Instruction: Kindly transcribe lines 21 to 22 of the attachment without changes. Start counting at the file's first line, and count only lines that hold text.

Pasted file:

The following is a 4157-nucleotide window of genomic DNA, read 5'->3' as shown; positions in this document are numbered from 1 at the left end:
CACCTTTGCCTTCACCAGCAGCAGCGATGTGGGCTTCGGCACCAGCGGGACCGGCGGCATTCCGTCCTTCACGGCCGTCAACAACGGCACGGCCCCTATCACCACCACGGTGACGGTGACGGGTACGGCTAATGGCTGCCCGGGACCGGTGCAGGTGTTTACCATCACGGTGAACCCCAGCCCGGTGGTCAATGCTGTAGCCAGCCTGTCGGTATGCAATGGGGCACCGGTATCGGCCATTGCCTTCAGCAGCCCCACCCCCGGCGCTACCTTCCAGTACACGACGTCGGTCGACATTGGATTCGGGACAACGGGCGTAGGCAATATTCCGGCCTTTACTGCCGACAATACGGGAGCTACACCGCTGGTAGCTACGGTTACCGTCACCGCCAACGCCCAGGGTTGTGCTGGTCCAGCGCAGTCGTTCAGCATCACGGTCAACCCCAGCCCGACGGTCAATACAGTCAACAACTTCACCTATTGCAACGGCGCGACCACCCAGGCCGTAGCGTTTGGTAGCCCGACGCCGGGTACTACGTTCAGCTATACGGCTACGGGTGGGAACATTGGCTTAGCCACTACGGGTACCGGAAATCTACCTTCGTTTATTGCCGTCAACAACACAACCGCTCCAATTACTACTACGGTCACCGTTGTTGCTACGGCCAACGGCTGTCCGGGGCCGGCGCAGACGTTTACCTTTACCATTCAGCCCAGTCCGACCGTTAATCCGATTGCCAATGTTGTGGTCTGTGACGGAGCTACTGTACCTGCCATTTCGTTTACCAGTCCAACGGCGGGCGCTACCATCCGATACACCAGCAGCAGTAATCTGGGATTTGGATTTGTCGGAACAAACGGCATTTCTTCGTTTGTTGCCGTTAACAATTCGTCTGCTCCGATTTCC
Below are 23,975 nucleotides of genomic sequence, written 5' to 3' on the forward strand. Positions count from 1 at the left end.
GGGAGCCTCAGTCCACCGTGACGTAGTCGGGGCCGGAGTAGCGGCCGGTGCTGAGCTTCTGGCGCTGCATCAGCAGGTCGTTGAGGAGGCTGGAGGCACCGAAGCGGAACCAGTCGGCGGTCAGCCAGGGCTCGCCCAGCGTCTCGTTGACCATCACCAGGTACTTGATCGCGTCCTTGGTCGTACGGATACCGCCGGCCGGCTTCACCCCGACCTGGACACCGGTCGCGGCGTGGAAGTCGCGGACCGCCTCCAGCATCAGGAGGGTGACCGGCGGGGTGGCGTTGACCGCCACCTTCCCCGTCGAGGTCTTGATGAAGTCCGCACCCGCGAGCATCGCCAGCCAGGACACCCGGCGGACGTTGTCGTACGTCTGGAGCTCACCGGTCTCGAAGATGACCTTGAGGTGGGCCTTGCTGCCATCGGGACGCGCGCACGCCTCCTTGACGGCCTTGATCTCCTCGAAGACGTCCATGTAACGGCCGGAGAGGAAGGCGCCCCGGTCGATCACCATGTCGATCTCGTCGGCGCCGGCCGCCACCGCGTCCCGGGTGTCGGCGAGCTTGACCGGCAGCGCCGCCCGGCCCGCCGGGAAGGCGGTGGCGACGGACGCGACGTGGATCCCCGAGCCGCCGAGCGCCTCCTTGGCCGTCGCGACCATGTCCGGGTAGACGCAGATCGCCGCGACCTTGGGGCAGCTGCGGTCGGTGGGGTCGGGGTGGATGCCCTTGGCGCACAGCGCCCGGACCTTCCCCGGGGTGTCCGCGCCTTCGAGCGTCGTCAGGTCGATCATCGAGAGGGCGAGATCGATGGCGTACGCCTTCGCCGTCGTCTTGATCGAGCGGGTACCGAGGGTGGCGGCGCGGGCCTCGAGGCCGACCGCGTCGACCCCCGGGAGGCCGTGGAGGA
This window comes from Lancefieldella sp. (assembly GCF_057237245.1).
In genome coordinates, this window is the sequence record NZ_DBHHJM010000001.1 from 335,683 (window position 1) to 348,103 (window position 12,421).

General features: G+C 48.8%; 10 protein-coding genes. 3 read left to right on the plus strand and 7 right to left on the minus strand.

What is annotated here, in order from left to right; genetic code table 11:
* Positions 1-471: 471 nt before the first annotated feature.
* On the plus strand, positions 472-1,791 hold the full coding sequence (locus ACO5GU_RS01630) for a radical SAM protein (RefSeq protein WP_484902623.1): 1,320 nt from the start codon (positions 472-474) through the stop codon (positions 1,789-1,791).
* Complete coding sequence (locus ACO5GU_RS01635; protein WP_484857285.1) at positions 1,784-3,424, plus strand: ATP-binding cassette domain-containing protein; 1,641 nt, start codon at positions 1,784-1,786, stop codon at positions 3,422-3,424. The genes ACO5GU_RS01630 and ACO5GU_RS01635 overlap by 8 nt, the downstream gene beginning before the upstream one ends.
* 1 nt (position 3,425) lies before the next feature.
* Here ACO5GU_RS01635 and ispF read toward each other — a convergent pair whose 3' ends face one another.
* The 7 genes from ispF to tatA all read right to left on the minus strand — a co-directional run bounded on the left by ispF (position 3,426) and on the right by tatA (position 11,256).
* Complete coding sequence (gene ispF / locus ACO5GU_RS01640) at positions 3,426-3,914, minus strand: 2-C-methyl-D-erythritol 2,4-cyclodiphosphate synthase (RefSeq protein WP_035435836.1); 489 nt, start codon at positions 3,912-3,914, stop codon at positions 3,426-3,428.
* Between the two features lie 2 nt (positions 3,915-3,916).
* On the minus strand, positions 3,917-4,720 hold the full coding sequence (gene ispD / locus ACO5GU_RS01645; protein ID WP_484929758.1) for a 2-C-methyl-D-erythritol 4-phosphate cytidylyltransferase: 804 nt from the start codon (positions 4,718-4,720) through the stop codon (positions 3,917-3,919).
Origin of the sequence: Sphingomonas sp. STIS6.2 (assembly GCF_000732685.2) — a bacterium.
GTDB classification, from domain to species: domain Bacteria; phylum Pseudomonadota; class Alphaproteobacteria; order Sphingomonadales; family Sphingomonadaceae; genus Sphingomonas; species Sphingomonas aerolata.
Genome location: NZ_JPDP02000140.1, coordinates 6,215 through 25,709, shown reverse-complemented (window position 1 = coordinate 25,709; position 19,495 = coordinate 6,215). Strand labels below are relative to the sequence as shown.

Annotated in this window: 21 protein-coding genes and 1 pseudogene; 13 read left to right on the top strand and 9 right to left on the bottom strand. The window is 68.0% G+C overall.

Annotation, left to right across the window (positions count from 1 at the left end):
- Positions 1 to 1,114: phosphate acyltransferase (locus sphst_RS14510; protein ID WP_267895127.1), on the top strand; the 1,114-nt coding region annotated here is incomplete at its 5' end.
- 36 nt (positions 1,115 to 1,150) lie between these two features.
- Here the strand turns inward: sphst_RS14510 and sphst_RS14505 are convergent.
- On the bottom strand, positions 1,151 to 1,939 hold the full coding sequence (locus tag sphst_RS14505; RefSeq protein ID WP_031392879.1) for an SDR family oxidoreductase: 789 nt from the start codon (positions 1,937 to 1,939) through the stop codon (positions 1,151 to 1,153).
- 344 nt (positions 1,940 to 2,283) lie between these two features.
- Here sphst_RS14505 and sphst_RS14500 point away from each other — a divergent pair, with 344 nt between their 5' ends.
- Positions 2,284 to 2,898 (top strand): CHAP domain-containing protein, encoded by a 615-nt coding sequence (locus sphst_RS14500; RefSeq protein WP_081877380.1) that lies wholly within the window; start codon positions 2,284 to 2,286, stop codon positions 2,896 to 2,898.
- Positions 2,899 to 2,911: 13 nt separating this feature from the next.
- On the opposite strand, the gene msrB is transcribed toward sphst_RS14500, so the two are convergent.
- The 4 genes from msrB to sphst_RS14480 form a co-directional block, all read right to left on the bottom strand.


Annotated in this window: 21 protein-coding genes and 1 pseudogene; 13 read left to right on the top strand and 9 right to left on the bottom strand. The window is 68.0% G+C overall.

Annotation, left to right across the window (positions count from 1 at the left end):